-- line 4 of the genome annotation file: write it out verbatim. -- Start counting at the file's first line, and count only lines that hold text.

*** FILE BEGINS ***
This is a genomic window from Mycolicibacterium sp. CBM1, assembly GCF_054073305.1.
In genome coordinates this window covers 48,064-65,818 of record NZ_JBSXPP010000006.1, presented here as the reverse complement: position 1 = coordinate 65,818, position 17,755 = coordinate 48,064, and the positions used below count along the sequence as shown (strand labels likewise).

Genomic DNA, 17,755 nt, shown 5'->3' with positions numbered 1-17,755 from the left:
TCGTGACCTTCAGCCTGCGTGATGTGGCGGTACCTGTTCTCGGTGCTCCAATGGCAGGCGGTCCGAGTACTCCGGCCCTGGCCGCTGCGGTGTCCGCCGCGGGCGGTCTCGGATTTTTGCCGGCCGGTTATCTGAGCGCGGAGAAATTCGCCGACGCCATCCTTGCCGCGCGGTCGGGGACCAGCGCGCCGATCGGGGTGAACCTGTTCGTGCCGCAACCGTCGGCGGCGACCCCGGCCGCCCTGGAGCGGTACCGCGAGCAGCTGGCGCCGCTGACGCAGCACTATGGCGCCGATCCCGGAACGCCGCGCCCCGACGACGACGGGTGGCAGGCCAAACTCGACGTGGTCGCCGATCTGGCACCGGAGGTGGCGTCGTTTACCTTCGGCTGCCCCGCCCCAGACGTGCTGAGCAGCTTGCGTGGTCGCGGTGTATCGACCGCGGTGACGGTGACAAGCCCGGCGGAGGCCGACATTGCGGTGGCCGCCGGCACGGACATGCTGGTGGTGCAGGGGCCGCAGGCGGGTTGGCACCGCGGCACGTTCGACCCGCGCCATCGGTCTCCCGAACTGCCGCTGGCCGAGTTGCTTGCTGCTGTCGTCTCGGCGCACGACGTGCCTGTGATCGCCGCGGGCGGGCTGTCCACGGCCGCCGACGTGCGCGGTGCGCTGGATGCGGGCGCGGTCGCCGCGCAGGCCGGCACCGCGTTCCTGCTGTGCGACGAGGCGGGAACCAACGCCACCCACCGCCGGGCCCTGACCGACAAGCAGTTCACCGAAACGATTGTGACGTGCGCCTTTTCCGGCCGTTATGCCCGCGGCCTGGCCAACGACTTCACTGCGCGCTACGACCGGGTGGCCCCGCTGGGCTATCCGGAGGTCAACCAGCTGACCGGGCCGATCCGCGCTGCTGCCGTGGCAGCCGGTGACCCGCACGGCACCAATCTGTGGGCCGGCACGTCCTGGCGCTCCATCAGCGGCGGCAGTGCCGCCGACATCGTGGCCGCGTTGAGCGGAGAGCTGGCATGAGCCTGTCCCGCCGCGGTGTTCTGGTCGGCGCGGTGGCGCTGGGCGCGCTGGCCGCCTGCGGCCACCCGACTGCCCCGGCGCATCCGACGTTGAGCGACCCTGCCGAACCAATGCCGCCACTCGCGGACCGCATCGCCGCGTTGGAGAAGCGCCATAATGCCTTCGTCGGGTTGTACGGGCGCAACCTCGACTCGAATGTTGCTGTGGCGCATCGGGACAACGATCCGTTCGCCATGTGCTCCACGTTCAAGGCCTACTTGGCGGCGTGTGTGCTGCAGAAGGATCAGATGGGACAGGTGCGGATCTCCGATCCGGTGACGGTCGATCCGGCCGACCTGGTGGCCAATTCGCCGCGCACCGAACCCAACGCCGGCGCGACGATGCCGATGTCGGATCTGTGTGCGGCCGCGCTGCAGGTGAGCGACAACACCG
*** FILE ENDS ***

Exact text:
TCGTGACCTTCAGCCTGCGTGATGTGGCGGTACCTGTTCTCGGTGCTCCAATGGCAGGCGGTCCGAGTACTCCGGCCCTGGCCGCTGCGGTGTCCGCCGCGGGCGGTCTCGGATTTTTGCCGGCCGGTTATCTGAGCGCGGAGAAATTCGCCGACGCCATCCTTGCCGCGCGGTCGGGGACCAGCGCGCCGATCGGGGTGAACCTGTTCGTGCCGCAACCGTCGGCGGCGACCCCGGCCGCCCTGGAGCGGTACCGCGAGCAGCTGGCGCCGCTGACGCAGCACTATGGCGCCGATCCCGGAACGCCGCGCCCCGACGACGACGGGTGGCAGGCCAAACTCGACGTGGTCGCCGATCTGGCACCGGAGGTGGCGTCGTTTACCTTCGGCTGCCCCGCCCCAGACGTGCTGAGCAGCTTGCGTGGTCGCGGTGTATCGACCGCGGTGACGGTGACAAGCCCGGCGGAGGCCGACATTGCGGTGGCCGCCGGCACGGACATGCTGGTGGTGCAGGGGCCGCAGGCGGGTTGGCACCGCGGCACGTTCGACCCGCGCCATCGGTCTCCCGAACTGCCGCTGGCCGAGTTGCTTGCTGCTGTCGTCTCGGCGCACGACGTGCCTGTGATCGCCGCGGGCGGGCTGTCCACGGCCGCCGACGTGCGCGGTGCGCTGGATGCGGGCGCGGTCGCCGCGCAGGCCGGCACCGCGTTCCTGCTGTGCGACGAGGCGGGAACCAACGCCACCCACCGCCGGGCCCTGACCGACAAGCAGTTCACCGAAACGATTGTGACGTGCGCCTTTTCCGGCCGTTATGCCCGCGGCCTGGCCAACGACTTCACTGCGCGCTACGACCGGGTGGCCCCGCTGGGCTATCCGGAGGTCAACCAGCTGACCGGGCCGATCCGCGCTGCTGCCGTGGCAGCCGGTGACCCGCACGGCACCAATCTGTGGGCCGGCACGTCCTGGCGCTCCATCAGCGGCGGCAGTGCCGCCGACATCGTGGCCGCGTTGAGCGGAGAGCTGGCATGAGCCTGTCCCGCCGCGGTGTTCTGGTCGGCGCGGTGGCGCTGGGCGCGCTGGCCGCCTGCGGCCACCCGACTGCCCCGGCGCATCCGACGTTGAGCGACCCTGCCGAACCAATGCCGCCACTCGCGGACCGCATCGCCGCGTTGGAGAAGCGCCATAATGCCTTCGTCGGGTTGTACGGGCGCAACCTCGACTCGAATGTTGCTGTGGCGCATCGGGACAACGATCCGTTCGCCATGTGCTCCACGTTCAAGGCCTACTTGGCGGCGTGTGTGCTGCAGAAGGATCAGATGGGACAGGTGCGGATCTCCGATCCGGTGACGGTCGATCCGGCCGACCTGGTGGCCAATTCGCCGCGCACCGAACCCAACGCCGGCGCGACGATGCCGATGTCGGATCTGTGTGCGGCCGCGCTGCAGGTGAGCGACAACACCG